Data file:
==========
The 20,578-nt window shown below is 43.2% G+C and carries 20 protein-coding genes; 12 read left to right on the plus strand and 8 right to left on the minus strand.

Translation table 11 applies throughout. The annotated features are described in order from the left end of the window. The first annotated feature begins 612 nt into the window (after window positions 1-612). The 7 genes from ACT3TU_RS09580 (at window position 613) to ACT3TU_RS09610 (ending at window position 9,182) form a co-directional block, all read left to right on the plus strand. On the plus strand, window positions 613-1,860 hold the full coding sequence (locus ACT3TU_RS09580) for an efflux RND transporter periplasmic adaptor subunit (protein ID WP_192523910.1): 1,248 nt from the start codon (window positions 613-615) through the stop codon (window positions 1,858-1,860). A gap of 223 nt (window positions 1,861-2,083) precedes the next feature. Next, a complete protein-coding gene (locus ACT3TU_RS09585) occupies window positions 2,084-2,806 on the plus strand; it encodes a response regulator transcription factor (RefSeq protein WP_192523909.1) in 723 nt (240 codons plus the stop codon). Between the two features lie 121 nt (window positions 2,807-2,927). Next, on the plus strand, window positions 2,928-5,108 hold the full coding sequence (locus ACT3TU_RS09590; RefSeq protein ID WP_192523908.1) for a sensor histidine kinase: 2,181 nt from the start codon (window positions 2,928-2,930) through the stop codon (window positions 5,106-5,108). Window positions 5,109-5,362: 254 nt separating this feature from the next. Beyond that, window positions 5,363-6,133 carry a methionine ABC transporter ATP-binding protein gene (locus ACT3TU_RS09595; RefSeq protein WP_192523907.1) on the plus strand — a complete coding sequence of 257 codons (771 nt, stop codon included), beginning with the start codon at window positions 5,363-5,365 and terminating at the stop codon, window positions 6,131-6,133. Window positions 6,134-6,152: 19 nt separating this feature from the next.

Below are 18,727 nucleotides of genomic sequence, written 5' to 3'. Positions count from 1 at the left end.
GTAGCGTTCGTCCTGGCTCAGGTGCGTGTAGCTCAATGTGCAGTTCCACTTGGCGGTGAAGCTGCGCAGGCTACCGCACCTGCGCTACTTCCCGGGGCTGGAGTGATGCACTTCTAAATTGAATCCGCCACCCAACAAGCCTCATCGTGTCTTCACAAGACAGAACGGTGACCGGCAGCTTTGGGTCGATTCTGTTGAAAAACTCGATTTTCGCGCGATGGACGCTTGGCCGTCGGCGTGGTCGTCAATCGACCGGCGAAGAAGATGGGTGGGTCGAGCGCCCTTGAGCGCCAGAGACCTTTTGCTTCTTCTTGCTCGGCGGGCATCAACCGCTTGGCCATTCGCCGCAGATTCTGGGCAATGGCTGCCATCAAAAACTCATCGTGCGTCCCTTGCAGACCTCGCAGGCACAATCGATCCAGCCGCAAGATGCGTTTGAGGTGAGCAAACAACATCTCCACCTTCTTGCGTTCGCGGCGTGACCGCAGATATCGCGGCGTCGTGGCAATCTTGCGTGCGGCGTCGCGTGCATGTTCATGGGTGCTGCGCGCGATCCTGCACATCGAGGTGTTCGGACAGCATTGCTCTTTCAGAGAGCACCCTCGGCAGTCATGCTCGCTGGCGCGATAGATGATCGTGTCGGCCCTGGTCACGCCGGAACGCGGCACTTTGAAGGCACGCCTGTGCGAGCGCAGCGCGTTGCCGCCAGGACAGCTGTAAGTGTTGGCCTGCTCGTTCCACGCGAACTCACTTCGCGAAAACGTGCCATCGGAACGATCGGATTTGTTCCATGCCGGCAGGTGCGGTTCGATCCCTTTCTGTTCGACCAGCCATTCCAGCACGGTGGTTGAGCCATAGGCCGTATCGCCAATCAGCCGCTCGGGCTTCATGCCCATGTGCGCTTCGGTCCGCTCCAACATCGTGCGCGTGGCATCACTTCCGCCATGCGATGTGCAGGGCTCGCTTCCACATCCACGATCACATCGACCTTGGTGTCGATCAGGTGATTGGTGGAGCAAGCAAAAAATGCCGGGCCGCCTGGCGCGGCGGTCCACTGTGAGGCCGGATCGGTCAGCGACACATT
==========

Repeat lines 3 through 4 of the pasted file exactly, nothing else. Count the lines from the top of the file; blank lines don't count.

Below are 18,727 nucleotides of genomic sequence, written 5' to 3'. Positions count from 1 at the left end.
GTAGCGTTCGTCCTGGCTCAGGTGCGTGTAGCTCAATGTGCAGTTCCACTTGGCGGTGAAGCTGCGCAGGCTACCGCACCTGCGCTACTTCCCGGGGCTGGAGTGATGCACTTCTAAATTGAATCCGCCACCCAACAAGCCTCATCGTGTCTTCACAAGACAGAACGGTGACCGGCAGCTTTGGGTCGATTCTGTTGAAAAACTCGATTTTCGCGCGATGGACGCTTGGCCGTCGGCGTGGTCGTCAATCGACCGGCGAAGAAGATGGGTGGGTCGAGCGCCCTTGAGCGCCAGAGACCTTTTGCTTCTTCTTGCTCGGCGGGCATCAACCGCTTGGCCATTCGCCGCAGATTCTGGGCAATGGCTGCCATCAAAAACTCATCGTGCGTCCCTTGCAGACCTCGCAGGCACAATCGATCCAGCCGCAAGATGCGTTTGAGGTGAGCAAACAACATCTCCACCTTCTTGCGTTCGCGGCGTGACCGCAGATATCGCGGCGTCGTGGCAATCTTGCGTGCGGCGTCGCGTGCATGTTCATGGGTGCTGCGCGCGATCCTGCACATCGAGGTGTTCGGACAGCATTGCTCTTTCAGAGAGCACCCTCGGCAGTCATGCTCGCTGGCGCGATAGATGATCGTGTCGGCCCTGGTCACGCCGGAACGCGGCACTTTGAAGGCACGCCTGTGCGAGCGCAGCGCGTTGCCGCCAGGACAGCTGTAAGTGTTGGCCTGCTCGTTCCACGCGAACTCACTTCGCGAAAACGTGCCATCGGAACGATCGGATTTGTTCCATGCCGGCAGGTGCGGTTCGATCCCTTTCTGTTCGACCAGCCATTCCAGCACGGTGGTTGAGCCATAGGCCGTATCGCCAATCAGCCGCTCGGGCTTCATGCCCATGTGCGCTTCGGTCCGCTCCAACATCGTGCGCGTGGCATCACTTCCGCCATGCGATGTGCAGGGCTCGCTTCCACATCCACGATCACATCGACCTTGGTGTCGATCAGGTGATTGGTGGAGCAAGCAAAAAATGCCGGGCCGCCTGGCGCGGCGGTCCACTGTGAGGCCGGATCGGTCAGCGACACATT